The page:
Officials of the Canadian federal government’s centralized purchasing agent, Public Services and Procurement Canada (PSPC), are currently investigating an incident that took place during a recent Senate hearing where an interpreter collapsed. PSPC is the overseer of the Canadian Translation Bureau.
On October 27, 2022, a wire report published by CBC News quoted a Translation Bureau spokesperson as saying that the bureau is “extremely concerned by this accident,” plans to “conduct an internal investigation, and will share its findings with key stakeholders when they are available.”
A freelance interpreter had collapsed and was taken to hospital in the middle of a Senate hearing on October 20, 2022. The Canadian Association of Professional Employees (CAPE) issued a statement the day after saying that the interpreter “had to be transported to hospital by ambulance following exposure to dangerous levels of toxic sound.”
Although the interpreter did not belong to CAPE, the group pointed out that “many of its members were also at risk since they use the same room, the same equipment and report to the same senior staff as the injured interpreter.”
Thus, CAPE called on the Translation Bureau to “immediately interrupt all parliamentary meetings deemed unsafe to interpreters.”
The same CBC wire report stated that the interpreter was the first to be hospitalized on shift during Covid and the third over the past five years in Canada.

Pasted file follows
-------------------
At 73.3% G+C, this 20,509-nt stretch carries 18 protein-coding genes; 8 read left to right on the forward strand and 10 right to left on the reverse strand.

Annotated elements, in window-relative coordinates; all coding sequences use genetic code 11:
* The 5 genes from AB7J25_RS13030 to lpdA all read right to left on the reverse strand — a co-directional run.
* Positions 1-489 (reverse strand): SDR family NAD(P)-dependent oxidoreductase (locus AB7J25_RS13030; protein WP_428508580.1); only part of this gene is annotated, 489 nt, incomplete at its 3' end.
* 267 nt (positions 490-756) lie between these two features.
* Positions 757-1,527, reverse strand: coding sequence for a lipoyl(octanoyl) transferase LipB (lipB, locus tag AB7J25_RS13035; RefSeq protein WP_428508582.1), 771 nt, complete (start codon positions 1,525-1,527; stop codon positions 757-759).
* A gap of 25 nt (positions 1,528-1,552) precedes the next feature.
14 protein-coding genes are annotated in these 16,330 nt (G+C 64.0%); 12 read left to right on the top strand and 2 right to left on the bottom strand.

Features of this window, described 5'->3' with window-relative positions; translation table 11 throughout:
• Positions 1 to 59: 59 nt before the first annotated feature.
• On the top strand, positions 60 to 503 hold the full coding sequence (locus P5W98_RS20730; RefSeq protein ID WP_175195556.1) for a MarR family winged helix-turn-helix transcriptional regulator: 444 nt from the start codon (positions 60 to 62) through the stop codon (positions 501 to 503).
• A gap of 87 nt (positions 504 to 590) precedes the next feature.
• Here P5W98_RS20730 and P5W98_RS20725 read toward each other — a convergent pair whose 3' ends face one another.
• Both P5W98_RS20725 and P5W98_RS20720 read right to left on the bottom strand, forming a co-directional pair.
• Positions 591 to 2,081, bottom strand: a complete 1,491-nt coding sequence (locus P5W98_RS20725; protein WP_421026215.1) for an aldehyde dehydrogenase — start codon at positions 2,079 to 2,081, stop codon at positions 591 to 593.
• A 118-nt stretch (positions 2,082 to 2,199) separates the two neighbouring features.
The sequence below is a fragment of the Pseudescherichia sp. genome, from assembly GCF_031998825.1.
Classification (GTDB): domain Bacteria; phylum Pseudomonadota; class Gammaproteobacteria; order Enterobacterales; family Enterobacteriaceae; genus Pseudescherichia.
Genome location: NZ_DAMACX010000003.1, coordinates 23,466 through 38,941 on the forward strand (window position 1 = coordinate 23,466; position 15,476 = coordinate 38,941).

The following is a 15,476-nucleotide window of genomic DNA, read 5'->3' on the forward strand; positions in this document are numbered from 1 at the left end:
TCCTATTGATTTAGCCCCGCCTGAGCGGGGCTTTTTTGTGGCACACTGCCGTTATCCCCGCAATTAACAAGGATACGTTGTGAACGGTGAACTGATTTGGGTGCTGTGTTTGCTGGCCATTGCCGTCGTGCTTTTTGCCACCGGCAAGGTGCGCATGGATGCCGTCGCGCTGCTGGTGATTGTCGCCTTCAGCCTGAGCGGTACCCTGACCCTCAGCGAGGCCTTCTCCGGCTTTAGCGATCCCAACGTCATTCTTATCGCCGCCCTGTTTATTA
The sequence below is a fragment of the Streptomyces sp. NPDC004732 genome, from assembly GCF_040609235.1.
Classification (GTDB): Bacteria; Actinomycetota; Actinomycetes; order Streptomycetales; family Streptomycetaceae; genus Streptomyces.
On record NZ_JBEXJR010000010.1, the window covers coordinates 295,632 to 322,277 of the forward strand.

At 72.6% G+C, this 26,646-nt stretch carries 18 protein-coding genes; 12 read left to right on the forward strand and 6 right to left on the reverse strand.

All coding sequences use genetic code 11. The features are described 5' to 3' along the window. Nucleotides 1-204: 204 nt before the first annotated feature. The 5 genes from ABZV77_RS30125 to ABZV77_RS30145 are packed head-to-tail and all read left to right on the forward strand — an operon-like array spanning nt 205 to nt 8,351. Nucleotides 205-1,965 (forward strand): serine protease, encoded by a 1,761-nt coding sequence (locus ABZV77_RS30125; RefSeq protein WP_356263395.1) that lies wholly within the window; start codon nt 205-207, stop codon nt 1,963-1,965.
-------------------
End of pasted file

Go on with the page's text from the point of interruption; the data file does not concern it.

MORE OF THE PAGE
Prior to the incident, a Senator opened proceedings in French, saying, “I must note that our two witnesses have forgotten or misplaced their headsets. We’ll try doing it without the headsets, and hope it won’t be too difficult for our interpreters.” The witnesses were testifying via video remote.
And then there was reportedly “a sudden moment of loud feedback,” according to the same report. The French interpretation was interrupted momentarily and then another interpreter, a Translation Bureau supervisor, took over.
PSPC Minister, Helena Jaczek, reportedly said, “I was astonished, because it should just not be happening.” She described the incident as “entirely preventable.”
Jaczek added, “The rules are that nobody should be speaking without using the approved headset. Whether it’s the House of Commons or the Senate, I would have thought that those rules were clear.”
The House of Commons audiovisual team, which maintains the equipment and room used during the hearing, inspected the remote conferencing equipment following the incident, according to the same CBC report. The conclusion, all were “performing normally and offer interpreters hearing protection.”